Ah, I read the first link in the comments first, which really does imply they're using GP methods.

https://homes.cs.washington.edu/~bornholt/post/synthesis-exp...

However they're using a SMT solver as part of the fitness function of the program.

You know - it needs the correct output, but you need to prevent overfitting, and if you have a formal proof of the program generated you can expend greater effort into reducing its complexity and optimising.

Again, it's an old new thing and possibly going to start getting hyped like neural networks have been of late.


I’m sure the term program synthesis precedes the term genetic programming. Neither of these are new things. This (https://www.sri.com/sites/default/files/uploads/publications...) is from 1971, for example. The earliest reference I can find to genetic programming is in the early 90s.

There are plenty of program synthesis techniques (maybe not this one) that do not use fitness functions and get the program straight from a solver. If they have anything written up, I’m sure the related work section would make the context more clear.

As for the accusation of band wagoning, it seems to come straight from the community that has been doing synthesis for years, not the ones that do GP.


    Ah, I read the first link in the comments first, which really does imply they're using GP methods.
No, it doesn't.


And the evidence to back up your assertion, is where?

Here's mine... (excuse my lack of formatting.)

The synthesis step of stochastic superoptimisation finds the next candidate program P’ by drawing an MCMC sample based on the previous candidate program P. It proposes P’ by randomly applying one of a few mutations to P:

* changing the opcode of a randomly selected instruction

* changing a random operand of a randomly selected instruction

* inserting a new random instruction

* swapping two randomly selected instructions

* deleting an existing randomly selected instruction

The MCMC sampler uses the cost function, which measures how “close” to the target program P’ is and how fast P’ is, to decide whether to accept the candidate P’. A candidate is more likely to be accepted if it is close to the target or very fast. But even programs that are slow or distant from the target have some probability of being accepted, ensuring we explore novel programs


There's nothing "genetic" about how MCMC works. AFAIK, usually with GP, you keep multiple candidates that you evolve together, which is not the case here (it's much closer to metaheuristics such as Simulated Annealing), e.g.:

  let candidate be some random program
  while candidate not correct (per your SMT solver):
      new_candidate = mutate candidate
      let cost be cost of new_candidate
         (varies by different techniques;
          some just measure the number of bits differ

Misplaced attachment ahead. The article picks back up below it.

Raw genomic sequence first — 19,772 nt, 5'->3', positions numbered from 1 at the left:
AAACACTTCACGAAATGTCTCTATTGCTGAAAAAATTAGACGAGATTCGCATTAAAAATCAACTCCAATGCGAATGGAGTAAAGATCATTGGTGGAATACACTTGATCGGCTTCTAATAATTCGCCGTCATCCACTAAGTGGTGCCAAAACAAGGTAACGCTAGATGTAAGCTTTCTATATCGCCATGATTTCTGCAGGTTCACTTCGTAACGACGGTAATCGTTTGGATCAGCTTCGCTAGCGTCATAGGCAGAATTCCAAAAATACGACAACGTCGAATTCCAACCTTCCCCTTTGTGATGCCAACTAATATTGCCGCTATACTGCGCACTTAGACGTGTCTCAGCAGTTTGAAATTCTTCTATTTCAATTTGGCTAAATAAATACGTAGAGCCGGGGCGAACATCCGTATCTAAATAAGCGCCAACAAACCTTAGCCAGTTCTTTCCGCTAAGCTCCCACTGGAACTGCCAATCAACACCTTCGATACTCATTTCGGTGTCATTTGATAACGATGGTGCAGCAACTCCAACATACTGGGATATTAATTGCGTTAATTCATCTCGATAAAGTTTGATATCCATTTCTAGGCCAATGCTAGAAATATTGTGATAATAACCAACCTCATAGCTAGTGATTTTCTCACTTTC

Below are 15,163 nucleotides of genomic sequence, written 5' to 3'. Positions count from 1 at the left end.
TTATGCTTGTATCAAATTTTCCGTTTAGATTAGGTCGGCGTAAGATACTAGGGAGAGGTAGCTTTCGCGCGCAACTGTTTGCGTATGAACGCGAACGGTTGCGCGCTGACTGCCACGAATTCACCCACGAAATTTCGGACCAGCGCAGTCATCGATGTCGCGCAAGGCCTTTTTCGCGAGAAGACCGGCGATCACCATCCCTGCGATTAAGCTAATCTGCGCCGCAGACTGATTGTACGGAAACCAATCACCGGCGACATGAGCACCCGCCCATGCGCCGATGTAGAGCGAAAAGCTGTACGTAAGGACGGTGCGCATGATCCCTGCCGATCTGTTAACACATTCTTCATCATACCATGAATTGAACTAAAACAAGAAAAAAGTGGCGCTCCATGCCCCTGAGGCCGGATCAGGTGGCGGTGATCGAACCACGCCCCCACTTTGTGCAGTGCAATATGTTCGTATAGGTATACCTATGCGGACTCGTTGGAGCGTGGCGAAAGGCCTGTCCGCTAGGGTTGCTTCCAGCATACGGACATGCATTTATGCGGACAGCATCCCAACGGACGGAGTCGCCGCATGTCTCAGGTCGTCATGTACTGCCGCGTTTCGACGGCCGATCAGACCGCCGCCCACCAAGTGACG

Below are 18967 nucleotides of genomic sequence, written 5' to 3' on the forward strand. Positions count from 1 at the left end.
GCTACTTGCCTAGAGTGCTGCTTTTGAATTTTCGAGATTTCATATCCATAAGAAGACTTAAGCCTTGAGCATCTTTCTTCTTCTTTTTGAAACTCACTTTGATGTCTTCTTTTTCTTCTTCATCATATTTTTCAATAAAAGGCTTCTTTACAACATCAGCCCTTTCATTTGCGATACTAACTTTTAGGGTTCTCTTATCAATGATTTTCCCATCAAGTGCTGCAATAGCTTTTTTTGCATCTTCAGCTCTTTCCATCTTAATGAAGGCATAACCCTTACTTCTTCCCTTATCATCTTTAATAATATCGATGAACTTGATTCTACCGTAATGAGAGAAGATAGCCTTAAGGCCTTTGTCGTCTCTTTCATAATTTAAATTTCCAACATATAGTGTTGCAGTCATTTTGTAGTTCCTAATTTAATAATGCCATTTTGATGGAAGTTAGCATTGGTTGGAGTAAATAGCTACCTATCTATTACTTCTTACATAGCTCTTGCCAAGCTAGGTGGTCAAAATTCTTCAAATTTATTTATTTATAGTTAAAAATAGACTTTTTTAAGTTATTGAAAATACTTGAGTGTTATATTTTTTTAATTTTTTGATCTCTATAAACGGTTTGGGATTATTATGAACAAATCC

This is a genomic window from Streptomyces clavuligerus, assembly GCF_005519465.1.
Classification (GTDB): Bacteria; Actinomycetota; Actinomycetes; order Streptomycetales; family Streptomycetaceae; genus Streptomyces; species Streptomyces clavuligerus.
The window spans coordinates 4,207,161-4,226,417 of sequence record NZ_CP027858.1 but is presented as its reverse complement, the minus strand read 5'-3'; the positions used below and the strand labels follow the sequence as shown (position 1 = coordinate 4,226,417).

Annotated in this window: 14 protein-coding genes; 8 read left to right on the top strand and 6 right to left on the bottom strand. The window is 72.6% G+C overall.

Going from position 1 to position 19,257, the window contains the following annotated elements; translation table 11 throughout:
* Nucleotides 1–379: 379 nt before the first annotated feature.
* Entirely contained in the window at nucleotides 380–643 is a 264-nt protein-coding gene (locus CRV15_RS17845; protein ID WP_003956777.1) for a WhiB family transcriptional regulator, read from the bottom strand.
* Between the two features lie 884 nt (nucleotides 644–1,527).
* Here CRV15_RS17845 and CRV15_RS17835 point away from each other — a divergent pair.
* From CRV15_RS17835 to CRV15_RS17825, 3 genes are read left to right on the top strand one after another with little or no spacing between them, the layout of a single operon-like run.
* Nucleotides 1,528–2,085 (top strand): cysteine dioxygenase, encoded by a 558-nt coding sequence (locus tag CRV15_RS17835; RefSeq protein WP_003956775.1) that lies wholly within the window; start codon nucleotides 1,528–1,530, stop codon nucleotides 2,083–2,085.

from expected output of testcases)
      if cost is improved:
         candidate = new_candidate
      else, with some probability (the lower the cost, the higher the prob.):
         candidate = new_candidate
Of course, there's nothing preventing you from using GP instead of MCMC to find programs. The focus of research is on how to mutate (e.g. how do you avoid generating bad candidates based on past experience) and evlaute the cost of a candidate, rather than the methaheuristics itself.


That looks to me almost exactly like a (1,1) evolution strategy [1]. Our field frequently has invented almost the same ideas multiple times in different subfields, with different mathematical analogies and different terminology. It's useful to identify these connections, and it helps not to be automatically dismissive of people who seem to be using the "wrong" terminology.

[1] https://en.wikipedia.org/wiki/Evolution_strategy


Perhaps I should not have been so hasty.

It's just annoying that the implication is that the 'reinventors' haven't done their research. It's almost as bad as my original feeling of "that's an new old thing", and assuming malicious intent/plagiarism.


That looks very GP-ish, but - as with all GP - the usefulness of the outputs depends on the sophistication of the cost function.

What does "close" mean here? I don't see that explained.

If you're trying to match outputs, then this is just old-fashioned GP with a minor twist - i.e. including speed in the fitness function, which has the potential to find some novel local maxima, which produce outputs that are close to the target AND very fast.

If you're trying to match instruction sequences - then I don't see the point at all.

GP often fails because it runs out of steam before producing a definitively correct solution.

It's easy to design cost/fitness functions that get close but not close enough, and slightly harder to design functions that solve a non-trivial problem some of the time.

It's incredibly hard to design functions that find an answer reliably without getting lost in the problem space.


+1